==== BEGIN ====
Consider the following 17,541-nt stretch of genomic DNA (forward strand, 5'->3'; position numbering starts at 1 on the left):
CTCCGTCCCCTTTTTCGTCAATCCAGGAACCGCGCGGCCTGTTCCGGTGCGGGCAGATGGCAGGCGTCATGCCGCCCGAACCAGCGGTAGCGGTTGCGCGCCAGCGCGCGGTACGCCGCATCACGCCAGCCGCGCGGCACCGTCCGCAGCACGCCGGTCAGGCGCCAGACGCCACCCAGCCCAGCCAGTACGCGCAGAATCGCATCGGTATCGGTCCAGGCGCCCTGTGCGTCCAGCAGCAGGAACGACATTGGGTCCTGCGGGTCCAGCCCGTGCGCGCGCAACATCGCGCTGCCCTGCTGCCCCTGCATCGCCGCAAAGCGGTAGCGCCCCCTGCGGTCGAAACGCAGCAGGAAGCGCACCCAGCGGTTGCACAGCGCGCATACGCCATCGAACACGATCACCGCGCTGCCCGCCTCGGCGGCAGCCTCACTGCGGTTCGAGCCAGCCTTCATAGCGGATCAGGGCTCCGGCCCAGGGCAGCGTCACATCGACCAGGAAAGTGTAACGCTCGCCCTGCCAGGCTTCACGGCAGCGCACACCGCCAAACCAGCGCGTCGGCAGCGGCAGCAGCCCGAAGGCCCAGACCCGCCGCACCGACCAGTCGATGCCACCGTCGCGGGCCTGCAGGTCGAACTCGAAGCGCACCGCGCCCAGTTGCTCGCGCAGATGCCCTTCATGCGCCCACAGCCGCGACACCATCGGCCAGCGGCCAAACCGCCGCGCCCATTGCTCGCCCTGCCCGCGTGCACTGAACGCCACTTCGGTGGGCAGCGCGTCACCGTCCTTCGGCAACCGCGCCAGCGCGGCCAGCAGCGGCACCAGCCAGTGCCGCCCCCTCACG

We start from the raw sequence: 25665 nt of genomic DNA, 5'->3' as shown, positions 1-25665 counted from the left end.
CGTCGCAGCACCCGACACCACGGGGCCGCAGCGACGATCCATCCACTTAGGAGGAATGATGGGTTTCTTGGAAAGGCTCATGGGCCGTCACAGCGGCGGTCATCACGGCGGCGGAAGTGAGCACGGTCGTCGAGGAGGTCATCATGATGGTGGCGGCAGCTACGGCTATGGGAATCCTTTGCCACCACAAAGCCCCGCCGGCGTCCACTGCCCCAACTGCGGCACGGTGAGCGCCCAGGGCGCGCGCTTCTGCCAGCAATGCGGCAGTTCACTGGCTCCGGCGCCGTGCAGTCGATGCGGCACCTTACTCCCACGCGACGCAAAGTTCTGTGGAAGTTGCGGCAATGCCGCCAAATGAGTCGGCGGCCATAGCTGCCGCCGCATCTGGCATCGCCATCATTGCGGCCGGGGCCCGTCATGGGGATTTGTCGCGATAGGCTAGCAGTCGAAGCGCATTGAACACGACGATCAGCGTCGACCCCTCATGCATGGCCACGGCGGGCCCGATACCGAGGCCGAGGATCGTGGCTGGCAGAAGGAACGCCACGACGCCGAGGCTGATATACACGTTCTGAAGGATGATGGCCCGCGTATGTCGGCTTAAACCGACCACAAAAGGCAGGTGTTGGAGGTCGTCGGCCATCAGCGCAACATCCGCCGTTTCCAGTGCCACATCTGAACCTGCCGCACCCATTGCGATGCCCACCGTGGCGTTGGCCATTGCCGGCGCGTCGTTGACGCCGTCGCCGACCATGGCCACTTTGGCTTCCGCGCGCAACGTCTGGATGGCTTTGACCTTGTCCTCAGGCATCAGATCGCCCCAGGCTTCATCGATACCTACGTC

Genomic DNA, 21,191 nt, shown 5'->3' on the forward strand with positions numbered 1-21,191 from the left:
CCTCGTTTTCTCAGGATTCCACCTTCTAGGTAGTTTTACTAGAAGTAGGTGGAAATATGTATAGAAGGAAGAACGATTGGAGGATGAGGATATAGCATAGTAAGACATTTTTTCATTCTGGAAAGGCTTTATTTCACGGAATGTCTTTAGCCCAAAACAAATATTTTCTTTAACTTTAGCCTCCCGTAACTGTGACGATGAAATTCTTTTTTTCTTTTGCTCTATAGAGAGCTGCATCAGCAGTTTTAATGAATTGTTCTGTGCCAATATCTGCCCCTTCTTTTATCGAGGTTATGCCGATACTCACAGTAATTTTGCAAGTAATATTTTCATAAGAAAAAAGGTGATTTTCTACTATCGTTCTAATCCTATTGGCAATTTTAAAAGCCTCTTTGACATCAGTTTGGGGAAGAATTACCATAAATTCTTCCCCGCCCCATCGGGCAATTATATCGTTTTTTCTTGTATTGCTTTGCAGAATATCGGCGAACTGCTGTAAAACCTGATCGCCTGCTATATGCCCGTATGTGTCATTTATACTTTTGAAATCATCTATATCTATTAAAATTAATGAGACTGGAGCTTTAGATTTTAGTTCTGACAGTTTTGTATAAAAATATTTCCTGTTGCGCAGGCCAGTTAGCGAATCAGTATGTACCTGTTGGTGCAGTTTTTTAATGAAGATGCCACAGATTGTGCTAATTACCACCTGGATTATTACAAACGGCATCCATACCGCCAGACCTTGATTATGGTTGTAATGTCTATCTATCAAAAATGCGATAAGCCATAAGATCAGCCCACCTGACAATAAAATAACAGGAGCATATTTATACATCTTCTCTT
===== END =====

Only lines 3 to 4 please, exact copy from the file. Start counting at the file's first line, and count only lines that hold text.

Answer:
We start from the raw sequence: 25665 nt of genomic DNA, 5'->3' as shown, positions 1-25665 counted from the left end.
CGTCGCAGCACCCGACACCACGGGGCCGCAGCGACGATCCATCCACTTAGGAGGAATGATGGGTTTCTTGGAAAGGCTCATGGGCCGTCACAGCGGCGGTCATCACGGCGGCGGAAGTGAGCACGGTCGTCGAGGAGGTCATCATGATGGTGGCGGCAGCTACGGCTATGGGAATCCTTTGCCACCACAAAGCCCCGCCGGCGTCCACTGCCCCAACTGCGGCACGGTGAGCGCCCAGGGCGCGCGCTTCTGCCAGCAATGCGGCAGTTCACTGGCTCCGGCGCCGTGCAGTCGATGCGGCACCTTACTCCCACGCGACGCAAAGTTCTGTGGAAGTTGCGGCAATGCCGCCAAATGAGTCGGCGGCCATAGCTGCCGCCGCATCTGGCATCGCCATCATTGCGGCCGGGGCCCGTCATGGGGATTTGTCGCGATAGGCTAGCAGTCGAAGCGCATTGAACACGACGATCAGCGTCGACCCCTCATGCATGGCCACGGCGGGCCCGATACCGAGGCCGAGGATCGTGGCTGGCAGAAGGAACGCCACGACGCCGAGGCTGATATACACGTTCTGAAGGATGATGGCCCGCGTATGTCGGCTTAAACCGACCACAAAAGGCAGGTGTTGGAGGTCGTCGGCCATCAGCGCAACATCCGCCGTTTCCAGTGCCACATCTGAACCTGCCGCACCCATTGCGATGCCCACCGTGGCGTTGGCCATTGCCGGCGCGTCGTTGACGCCGTCGCCGACCATGGCCACTTTGGCTTCCGCGCGCAACGTCTGGATGGCTTTGACCTTGTCCTCAGGCATCAGATCGCCCCAGGCTTCATCGATACCTACGTC